• Some provide excuses as to why they can’t provide identification. One recurring excuse blames the embassy, with a story like “I’m currently renewing my visa, so the embassy has my passport.”
  • One listing relationship with a fraudulent seller was terminated early on when the real estate licensee heard from local residents that the actual owner loved that property, so they were surprised that he would ever want to list it.
  • In one instance, a member with a real listing had to call a different brokerage firm to find out why their yard sign was already on the property. The answer, of course, is that one of their “sellers” was the actual owner, while the other was a fraudulent seller.
  • Another listing relationship progressed to the point of opening a file with a title agent. However, the title agent was able to discern that the passport provided by the alleged “owner” was fraudulent.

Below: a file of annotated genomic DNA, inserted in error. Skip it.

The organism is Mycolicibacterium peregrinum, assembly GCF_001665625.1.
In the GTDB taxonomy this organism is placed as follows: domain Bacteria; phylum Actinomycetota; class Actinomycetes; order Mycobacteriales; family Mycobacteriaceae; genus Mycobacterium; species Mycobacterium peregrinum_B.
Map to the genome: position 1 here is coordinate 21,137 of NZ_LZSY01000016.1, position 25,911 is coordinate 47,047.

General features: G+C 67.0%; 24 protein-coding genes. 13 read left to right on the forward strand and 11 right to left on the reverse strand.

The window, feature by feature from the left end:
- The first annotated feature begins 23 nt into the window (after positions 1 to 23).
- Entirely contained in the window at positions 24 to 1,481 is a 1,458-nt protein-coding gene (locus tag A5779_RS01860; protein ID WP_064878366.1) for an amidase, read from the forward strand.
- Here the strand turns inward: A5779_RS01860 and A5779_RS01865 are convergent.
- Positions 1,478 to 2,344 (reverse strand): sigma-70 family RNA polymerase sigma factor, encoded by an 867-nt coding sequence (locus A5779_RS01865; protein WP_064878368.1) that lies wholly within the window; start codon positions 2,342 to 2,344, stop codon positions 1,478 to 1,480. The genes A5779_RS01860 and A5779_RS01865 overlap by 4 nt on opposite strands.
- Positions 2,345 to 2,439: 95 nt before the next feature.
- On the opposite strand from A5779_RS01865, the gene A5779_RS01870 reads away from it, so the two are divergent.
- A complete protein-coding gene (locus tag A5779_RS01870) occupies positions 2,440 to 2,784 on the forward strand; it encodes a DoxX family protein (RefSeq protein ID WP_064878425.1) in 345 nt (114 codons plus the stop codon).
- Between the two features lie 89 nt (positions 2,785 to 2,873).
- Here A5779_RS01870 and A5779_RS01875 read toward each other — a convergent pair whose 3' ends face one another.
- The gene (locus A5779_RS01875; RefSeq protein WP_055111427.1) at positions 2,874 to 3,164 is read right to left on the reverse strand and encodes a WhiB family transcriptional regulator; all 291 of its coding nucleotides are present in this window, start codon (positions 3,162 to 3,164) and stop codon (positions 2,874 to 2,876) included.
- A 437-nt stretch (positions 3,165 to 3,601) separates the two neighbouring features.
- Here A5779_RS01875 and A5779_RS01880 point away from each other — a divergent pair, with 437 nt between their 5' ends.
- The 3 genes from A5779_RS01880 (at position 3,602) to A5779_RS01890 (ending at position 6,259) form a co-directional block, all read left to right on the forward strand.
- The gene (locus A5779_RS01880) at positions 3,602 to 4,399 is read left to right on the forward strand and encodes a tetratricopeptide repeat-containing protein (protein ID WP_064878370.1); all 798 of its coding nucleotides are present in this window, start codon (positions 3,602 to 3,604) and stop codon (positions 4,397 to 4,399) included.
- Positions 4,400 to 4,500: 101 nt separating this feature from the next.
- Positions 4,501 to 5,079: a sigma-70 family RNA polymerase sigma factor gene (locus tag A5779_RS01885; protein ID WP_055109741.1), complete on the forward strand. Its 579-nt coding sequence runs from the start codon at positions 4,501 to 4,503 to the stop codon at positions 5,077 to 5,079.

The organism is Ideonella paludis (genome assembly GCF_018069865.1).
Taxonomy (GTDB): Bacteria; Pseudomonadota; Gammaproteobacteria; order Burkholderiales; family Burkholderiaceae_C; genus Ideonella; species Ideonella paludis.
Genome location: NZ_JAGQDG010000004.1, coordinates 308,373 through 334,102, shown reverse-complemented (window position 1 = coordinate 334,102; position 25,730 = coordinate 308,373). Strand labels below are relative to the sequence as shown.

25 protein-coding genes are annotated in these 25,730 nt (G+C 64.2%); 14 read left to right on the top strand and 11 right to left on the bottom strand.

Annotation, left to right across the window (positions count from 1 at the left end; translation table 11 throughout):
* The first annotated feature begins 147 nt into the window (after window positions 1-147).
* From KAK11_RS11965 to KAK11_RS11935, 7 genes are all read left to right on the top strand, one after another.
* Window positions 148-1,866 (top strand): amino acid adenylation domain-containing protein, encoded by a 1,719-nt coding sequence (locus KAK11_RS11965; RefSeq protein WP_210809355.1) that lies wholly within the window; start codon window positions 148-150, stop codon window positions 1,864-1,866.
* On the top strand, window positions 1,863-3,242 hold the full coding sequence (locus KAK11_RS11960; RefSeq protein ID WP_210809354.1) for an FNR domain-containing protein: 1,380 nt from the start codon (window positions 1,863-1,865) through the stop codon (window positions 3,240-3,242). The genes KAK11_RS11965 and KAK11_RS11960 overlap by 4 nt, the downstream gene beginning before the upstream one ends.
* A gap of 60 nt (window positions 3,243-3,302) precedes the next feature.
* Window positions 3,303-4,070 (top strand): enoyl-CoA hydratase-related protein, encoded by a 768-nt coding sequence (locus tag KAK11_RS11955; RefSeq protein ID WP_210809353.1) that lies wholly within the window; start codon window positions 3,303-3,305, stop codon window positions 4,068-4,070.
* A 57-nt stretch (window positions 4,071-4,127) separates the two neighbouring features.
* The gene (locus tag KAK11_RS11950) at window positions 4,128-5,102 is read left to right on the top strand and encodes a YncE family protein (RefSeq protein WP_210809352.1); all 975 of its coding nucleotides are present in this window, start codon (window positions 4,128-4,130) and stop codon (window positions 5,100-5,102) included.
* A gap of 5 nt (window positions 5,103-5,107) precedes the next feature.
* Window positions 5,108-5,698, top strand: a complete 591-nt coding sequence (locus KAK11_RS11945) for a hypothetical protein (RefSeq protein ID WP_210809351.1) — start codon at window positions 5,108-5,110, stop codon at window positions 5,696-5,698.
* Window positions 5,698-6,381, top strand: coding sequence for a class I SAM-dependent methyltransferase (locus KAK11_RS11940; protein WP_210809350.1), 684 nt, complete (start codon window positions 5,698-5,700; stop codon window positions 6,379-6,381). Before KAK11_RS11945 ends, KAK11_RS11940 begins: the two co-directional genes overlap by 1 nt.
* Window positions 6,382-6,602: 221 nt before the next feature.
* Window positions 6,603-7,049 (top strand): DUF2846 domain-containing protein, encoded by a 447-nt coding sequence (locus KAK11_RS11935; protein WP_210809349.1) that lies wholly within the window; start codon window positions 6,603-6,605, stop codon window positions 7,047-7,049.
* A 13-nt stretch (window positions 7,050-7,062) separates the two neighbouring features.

• One likely fraudulent seller claimed to be a German citizen who would be traveling throughout South Africa during the term of the listing.
  • At least one of the fraudulent listings was for vacant lots owned by a person who is deceased.
  • Many of the properties listed for sale were vacant land, although we have also heard about residential and commercial properties.
  • Many of the listings seem to be for properties outside the member’s usual farming area, so they are less familiar with the local scene.
  • A number of these listings have moved to the contract stage, where the fraudulent owner is willing to e-sign an agreement and begin moving towards closing.